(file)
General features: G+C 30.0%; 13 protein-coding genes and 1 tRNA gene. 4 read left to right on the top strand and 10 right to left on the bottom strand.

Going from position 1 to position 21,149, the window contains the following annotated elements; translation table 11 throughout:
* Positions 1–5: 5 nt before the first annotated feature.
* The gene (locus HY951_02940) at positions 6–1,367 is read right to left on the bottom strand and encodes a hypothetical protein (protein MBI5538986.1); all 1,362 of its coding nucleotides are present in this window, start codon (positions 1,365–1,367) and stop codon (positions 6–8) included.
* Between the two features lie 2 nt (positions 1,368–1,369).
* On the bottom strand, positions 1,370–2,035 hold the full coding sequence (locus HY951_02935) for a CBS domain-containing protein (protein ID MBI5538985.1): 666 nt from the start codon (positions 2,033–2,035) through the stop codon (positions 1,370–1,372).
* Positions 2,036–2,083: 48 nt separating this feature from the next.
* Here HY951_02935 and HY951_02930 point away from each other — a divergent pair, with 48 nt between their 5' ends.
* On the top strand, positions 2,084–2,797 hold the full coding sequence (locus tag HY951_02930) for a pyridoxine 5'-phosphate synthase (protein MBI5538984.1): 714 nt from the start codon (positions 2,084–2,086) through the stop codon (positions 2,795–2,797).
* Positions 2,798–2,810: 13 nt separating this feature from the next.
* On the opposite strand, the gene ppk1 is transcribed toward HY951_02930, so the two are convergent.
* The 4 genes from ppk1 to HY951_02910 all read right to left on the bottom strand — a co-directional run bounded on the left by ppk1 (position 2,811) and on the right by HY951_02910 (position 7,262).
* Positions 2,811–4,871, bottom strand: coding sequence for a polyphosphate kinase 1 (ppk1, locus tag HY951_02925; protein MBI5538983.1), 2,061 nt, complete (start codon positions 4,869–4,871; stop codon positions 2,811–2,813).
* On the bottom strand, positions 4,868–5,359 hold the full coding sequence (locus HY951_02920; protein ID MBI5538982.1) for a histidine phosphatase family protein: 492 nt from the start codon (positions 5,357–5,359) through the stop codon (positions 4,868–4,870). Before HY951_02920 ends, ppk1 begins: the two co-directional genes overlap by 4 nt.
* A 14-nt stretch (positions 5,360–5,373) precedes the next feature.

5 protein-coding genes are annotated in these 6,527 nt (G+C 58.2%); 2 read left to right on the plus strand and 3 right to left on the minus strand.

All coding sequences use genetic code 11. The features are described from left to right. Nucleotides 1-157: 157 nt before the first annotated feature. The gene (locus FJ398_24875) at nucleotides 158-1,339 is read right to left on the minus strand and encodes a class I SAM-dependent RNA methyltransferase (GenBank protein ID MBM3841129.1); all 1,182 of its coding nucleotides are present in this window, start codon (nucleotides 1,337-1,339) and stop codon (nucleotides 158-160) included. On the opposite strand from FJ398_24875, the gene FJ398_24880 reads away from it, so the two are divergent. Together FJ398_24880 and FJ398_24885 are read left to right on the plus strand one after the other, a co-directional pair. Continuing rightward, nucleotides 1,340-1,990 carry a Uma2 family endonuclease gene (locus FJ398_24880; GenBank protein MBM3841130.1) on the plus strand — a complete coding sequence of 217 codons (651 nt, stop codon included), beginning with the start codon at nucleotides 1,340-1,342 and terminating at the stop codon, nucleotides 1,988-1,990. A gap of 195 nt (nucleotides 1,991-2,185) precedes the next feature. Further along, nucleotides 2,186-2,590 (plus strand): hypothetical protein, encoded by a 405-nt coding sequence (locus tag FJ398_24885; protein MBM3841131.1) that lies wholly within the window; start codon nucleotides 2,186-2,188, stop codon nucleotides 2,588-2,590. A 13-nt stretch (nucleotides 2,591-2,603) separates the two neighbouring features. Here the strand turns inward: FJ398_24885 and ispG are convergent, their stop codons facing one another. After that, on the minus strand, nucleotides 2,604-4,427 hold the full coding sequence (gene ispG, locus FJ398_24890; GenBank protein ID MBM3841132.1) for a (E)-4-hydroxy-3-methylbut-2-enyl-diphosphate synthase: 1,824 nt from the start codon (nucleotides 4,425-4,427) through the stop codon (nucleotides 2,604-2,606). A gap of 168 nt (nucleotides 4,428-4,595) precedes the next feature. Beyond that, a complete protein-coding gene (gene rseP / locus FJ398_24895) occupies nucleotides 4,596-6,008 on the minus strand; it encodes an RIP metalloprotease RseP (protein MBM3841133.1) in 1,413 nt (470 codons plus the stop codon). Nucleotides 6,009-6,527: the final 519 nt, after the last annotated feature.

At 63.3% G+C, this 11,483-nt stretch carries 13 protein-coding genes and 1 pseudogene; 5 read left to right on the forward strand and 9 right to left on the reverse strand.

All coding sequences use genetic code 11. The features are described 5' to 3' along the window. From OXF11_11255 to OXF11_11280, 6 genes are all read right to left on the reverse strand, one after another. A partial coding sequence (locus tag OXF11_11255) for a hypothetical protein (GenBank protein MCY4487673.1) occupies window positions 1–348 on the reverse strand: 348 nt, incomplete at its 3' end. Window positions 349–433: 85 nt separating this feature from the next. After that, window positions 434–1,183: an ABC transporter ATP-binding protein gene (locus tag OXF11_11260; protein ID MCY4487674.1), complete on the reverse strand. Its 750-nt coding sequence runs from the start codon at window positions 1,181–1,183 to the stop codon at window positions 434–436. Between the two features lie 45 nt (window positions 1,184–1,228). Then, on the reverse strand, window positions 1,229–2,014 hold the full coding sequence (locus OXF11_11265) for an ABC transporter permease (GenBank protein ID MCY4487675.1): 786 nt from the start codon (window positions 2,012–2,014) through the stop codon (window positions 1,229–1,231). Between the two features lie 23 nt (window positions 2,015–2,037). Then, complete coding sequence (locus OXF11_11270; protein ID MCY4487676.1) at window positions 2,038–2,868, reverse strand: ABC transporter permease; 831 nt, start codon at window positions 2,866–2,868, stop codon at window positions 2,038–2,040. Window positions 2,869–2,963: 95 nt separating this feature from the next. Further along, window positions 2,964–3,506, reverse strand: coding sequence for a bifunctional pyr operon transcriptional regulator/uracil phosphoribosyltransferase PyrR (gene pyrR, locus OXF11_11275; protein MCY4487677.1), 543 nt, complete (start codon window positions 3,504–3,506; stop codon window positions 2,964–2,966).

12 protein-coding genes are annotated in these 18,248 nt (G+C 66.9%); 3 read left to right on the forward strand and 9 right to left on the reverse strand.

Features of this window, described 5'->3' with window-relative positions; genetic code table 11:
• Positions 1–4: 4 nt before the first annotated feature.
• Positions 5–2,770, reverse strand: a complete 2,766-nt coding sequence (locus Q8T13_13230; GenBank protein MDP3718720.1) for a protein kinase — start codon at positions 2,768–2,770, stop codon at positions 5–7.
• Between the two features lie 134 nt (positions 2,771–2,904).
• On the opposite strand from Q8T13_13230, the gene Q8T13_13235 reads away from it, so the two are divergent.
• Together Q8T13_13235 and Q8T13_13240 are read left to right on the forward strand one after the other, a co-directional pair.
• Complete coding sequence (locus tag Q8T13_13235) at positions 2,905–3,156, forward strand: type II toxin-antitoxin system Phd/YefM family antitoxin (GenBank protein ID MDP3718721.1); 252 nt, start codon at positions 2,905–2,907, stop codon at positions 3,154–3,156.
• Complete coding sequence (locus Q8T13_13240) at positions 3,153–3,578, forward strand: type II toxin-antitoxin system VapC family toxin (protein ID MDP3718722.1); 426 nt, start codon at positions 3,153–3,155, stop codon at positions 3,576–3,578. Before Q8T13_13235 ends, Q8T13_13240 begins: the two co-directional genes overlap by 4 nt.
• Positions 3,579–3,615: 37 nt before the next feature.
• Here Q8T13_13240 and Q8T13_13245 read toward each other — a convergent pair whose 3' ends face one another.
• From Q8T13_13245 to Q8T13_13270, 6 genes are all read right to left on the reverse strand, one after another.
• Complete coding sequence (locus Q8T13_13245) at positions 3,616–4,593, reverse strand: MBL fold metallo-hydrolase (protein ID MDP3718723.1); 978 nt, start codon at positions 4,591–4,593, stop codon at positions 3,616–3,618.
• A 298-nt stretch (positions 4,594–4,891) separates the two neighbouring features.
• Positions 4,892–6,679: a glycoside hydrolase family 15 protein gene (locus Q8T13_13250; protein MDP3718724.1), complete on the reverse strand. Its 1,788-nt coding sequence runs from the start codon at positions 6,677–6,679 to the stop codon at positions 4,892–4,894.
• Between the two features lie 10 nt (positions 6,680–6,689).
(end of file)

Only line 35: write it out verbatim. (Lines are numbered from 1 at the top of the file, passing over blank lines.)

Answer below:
• Between the two features lie 10 nt (positions 6,680–6,689).